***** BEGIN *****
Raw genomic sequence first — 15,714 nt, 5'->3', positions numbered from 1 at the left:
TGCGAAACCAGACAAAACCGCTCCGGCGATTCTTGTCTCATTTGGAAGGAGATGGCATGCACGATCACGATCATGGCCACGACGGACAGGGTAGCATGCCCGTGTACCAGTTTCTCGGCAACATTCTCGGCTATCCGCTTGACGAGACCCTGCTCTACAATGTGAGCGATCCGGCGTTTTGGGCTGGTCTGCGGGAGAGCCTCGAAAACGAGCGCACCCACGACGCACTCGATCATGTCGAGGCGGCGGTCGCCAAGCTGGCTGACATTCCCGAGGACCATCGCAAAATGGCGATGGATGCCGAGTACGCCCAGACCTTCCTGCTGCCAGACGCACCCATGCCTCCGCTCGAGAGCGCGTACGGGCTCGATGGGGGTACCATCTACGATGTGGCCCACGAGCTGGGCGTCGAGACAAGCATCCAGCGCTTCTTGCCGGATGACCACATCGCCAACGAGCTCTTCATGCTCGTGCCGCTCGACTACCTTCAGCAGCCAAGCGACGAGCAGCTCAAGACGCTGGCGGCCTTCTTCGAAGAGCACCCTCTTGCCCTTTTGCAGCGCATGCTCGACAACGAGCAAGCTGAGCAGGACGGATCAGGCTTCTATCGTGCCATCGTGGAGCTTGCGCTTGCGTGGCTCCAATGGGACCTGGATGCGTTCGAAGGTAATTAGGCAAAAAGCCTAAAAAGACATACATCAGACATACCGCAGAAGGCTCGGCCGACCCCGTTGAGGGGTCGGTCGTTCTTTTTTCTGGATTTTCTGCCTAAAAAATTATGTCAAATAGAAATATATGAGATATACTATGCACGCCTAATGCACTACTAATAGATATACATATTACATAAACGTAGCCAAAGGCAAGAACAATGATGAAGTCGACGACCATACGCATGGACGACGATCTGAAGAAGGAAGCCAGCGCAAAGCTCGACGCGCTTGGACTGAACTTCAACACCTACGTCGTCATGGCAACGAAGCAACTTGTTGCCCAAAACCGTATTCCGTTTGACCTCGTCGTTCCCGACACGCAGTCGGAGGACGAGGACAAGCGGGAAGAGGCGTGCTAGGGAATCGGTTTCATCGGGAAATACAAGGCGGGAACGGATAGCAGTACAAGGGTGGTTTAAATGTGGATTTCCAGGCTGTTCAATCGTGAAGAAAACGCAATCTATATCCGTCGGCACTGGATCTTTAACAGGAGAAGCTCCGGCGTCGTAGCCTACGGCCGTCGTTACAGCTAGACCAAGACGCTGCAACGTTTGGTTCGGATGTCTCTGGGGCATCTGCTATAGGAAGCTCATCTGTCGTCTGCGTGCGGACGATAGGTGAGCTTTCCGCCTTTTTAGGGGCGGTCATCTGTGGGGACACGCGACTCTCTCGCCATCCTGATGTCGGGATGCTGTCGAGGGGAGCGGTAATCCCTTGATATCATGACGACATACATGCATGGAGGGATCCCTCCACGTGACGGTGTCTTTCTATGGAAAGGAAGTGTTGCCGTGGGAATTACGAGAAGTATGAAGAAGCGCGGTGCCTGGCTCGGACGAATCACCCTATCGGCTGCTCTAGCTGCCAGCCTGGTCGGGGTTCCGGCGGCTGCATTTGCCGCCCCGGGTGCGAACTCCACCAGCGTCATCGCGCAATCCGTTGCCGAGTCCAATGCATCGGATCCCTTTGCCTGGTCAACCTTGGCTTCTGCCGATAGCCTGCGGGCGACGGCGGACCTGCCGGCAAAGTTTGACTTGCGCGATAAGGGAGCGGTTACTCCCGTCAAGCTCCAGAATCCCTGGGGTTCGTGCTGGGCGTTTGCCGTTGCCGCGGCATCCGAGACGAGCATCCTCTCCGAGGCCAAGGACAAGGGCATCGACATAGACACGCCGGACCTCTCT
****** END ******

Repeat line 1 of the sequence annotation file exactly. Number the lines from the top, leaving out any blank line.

Raw genomic sequence first — 15,714 nt, 5'->3', positions numbered from 1 at the left: